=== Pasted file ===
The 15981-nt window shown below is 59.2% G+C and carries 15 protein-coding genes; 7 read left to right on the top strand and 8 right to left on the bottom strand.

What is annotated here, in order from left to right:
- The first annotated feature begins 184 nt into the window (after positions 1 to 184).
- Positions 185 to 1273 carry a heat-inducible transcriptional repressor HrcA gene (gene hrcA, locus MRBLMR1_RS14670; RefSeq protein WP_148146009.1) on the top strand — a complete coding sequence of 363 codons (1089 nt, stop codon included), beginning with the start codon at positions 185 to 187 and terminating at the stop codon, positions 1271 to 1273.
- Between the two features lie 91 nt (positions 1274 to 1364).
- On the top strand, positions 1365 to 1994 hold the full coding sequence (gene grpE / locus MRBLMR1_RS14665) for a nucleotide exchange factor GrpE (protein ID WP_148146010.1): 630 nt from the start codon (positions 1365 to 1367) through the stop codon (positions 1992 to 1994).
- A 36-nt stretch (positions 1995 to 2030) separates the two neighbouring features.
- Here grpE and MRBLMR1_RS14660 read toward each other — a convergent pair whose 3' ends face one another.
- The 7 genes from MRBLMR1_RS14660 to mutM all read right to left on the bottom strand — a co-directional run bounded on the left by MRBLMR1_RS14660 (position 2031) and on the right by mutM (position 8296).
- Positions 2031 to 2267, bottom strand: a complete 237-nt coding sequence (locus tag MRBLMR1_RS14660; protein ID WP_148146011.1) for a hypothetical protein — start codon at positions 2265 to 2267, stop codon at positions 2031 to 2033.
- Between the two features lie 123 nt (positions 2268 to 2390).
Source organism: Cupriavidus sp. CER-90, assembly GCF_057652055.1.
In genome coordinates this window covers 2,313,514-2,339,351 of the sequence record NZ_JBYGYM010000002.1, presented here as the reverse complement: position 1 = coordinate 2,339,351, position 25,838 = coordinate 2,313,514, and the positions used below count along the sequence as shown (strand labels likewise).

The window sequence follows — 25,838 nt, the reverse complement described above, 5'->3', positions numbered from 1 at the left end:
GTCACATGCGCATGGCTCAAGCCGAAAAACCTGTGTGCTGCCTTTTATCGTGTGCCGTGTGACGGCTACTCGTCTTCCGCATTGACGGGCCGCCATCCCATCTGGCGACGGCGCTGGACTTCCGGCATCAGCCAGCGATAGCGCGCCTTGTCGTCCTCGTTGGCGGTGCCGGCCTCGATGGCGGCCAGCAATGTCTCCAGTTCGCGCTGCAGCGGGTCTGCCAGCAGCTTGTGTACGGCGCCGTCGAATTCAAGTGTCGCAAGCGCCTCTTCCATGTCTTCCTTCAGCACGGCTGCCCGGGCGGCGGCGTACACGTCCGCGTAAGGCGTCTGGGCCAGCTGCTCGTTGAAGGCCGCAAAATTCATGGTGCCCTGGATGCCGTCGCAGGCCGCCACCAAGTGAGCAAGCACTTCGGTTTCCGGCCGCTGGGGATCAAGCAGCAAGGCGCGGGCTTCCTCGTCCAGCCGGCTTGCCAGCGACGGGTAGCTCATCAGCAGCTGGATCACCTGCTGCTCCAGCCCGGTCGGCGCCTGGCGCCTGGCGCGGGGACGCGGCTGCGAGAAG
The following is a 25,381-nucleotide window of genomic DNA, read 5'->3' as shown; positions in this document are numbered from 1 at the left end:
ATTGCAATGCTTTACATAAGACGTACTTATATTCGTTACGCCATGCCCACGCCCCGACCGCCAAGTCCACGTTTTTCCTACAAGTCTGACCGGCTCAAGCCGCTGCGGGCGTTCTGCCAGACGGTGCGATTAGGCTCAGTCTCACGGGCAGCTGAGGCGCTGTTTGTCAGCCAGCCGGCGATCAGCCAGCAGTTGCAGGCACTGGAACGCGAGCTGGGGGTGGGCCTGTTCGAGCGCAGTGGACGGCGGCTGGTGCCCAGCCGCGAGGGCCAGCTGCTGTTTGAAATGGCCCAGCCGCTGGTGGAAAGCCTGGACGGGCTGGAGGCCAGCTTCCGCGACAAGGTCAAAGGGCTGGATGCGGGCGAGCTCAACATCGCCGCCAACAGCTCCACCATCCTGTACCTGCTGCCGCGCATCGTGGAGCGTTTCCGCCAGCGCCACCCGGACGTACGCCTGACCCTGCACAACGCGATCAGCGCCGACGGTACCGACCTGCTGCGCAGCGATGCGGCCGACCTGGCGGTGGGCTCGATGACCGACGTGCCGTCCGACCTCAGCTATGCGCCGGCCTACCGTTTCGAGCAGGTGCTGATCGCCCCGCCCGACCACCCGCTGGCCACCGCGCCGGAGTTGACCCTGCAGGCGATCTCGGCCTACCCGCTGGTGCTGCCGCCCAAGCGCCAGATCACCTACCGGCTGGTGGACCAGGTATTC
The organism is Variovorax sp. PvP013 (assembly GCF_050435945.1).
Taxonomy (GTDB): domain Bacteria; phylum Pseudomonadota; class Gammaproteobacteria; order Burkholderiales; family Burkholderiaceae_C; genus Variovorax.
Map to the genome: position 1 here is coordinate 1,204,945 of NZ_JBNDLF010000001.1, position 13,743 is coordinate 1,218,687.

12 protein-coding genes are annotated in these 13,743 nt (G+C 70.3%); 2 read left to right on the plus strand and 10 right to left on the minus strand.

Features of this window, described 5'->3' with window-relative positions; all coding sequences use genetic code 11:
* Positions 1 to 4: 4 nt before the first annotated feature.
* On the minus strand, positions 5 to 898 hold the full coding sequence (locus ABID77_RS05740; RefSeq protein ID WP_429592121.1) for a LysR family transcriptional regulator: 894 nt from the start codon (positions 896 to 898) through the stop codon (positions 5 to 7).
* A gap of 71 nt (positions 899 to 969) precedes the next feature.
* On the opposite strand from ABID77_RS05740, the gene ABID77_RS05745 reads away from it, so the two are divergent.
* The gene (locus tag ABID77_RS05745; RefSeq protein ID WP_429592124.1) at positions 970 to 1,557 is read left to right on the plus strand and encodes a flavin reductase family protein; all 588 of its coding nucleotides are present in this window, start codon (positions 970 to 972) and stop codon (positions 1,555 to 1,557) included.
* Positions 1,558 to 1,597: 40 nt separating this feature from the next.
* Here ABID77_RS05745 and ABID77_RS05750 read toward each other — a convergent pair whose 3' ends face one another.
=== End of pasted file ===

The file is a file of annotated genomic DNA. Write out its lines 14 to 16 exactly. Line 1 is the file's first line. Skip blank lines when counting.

The window sequence follows — 25,838 nt, the reverse complement described above, 5'->3', positions numbered from 1 at the left end:
GTCACATGCGCATGGCTCAAGCCGAAAAACCTGTGTGCTGCCTTTTATCGTGTGCCGTGTGACGGCTACTCGTCTTCCGCATTGACGGGCCGCCATCCCATCTGGCGACGGCGCTGGACTTCCGGCATCAGCCAGCGATAGCGCGCCTTGTCGTCCTCGTTGGCGGTGCCGGCCTCGATGGCGGCCAGCAATGTCTCCAGTTCGCGCTGCAGCGGGTCTGCCAGCAGCTTGTGTACGGCGCCGTCGAATTCAAGTGTCGCAAGCGCCTCTTCCATGTCTTCCTTCAGCACGGCTGCCCGGGCGGCGGCGTACACGTCCGCGTAAGGCGTCTGGGCCAGCTGCTCGTTGAAGGCCGCAAAATTCATGGTGCCCTGGATGCCGTCGCAGGCCGCCACCAAGTGAGCAAGCACTTCGGTTTCCGGCCGCTGGGGATCAAGCAGCAAGGCGCGGGCTTCCTCGTCCAGCCGGCTTGCCAGCGACGGGTAGCTCATCAGCAGCTGGATCACCTGCTGCTCCAGCCCGGTCGGCGCCTGGCGCCTGGCGCGGGGACGCGGCTGCGAGAAG
The following is a 25,381-nucleotide window of genomic DNA, read 5'->3' as shown; positions in this document are numbered from 1 at the left end: